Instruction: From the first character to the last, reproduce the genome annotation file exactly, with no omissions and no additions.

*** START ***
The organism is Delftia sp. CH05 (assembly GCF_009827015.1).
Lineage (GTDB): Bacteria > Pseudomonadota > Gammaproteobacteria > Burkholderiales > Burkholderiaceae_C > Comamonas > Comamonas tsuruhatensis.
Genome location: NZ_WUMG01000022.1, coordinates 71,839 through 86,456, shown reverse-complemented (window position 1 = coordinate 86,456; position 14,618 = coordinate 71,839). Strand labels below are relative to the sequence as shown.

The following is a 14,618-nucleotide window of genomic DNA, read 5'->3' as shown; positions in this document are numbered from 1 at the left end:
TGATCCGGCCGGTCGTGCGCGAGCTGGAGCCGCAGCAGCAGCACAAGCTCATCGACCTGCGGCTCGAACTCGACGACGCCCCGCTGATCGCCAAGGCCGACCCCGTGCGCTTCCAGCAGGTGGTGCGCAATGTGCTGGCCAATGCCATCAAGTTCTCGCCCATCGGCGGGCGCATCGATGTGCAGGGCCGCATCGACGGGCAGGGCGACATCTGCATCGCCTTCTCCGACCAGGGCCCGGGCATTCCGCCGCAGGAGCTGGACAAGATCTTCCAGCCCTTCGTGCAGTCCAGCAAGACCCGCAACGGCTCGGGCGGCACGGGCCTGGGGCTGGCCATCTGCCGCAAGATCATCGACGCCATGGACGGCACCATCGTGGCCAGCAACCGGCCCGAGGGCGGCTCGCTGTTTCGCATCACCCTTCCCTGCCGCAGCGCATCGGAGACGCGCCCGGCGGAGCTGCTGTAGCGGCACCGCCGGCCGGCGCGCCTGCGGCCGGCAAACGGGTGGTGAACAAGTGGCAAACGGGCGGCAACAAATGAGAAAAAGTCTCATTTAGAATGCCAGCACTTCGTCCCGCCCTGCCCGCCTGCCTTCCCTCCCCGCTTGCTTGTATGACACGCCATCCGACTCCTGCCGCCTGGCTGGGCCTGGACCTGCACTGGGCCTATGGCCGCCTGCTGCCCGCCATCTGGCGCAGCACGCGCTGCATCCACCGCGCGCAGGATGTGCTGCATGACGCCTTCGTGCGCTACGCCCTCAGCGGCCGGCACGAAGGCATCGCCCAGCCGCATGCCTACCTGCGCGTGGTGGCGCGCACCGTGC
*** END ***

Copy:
The organism is Delftia sp. CH05 (assembly GCF_009827015.1).
Lineage (GTDB): Bacteria > Pseudomonadota > Gammaproteobacteria > Burkholderiales > Burkholderiaceae_C > Comamonas > Comamonas tsuruhatensis.
Genome location: NZ_WUMG01000022.1, coordinates 71,839 through 86,456, shown reverse-complemented (window position 1 = coordinate 86,456; position 14,618 = coordinate 71,839). Strand labels below are relative to the sequence as shown.

The following is a 14,618-nucleotide window of genomic DNA, read 5'->3' as shown; positions in this document are numbered from 1 at the left end:
TGATCCGGCCGGTCGTGCGCGAGCTGGAGCCGCAGCAGCAGCACAAGCTCATCGACCTGCGGCTCGAACTCGACGACGCCCCGCTGATCGCCAAGGCCGACCCCGTGCGCTTCCAGCAGGTGGTGCGCAATGTGCTGGCCAATGCCATCAAGTTCTCGCCCATCGGCGGGCGCATCGATGTGCAGGGCCGCATCGACGGGCAGGGCGACATCTGCATCGCCTTCTCCGACCAGGGCCCGGGCATTCCGCCGCAGGAGCTGGACAAGATCTTCCAGCCCTTCGTGCAGTCCAGCAAGACCCGCAACGGCTCGGGCGGCACGGGCCTGGGGCTGGCCATCTGCCGCAAGATCATCGACGCCATGGACGGCACCATCGTGGCCAGCAACCGGCCCGAGGGCGGCTCGCTGTTTCGCATCACCCTTCCCTGCCGCAGCGCATCGGAGACGCGCCCGGCGGAGCTGCTGTAGCGGCACCGCCGGCCGGCGCGCCTGCGGCCGGCAAACGGGTGGTGAACAAGTGGCAAACGGGCGGCAACAAATGAGAAAAAGTCTCATTTAGAATGCCAGCACTTCGTCCCGCCCTGCCCGCCTGCCTTCCCTCCCCGCTTGCTTGTATGACACGCCATCCGACTCCTGCCGCCTGGCTGGGCCTGGACCTGCACTGGGCCTATGGCCGCCTGCTGCCCGCCATCTGGCGCAGCACGCGCTGCATCCACCGCGCGCAGGATGTGCTGCATGACGCCTTCGTGCGCTACGCCCTCAGCGGCCGGCACGAAGGCATCGCCCAGCCGCATGCCTACCTGCGCGTGGTGGCGCGCACCGTGC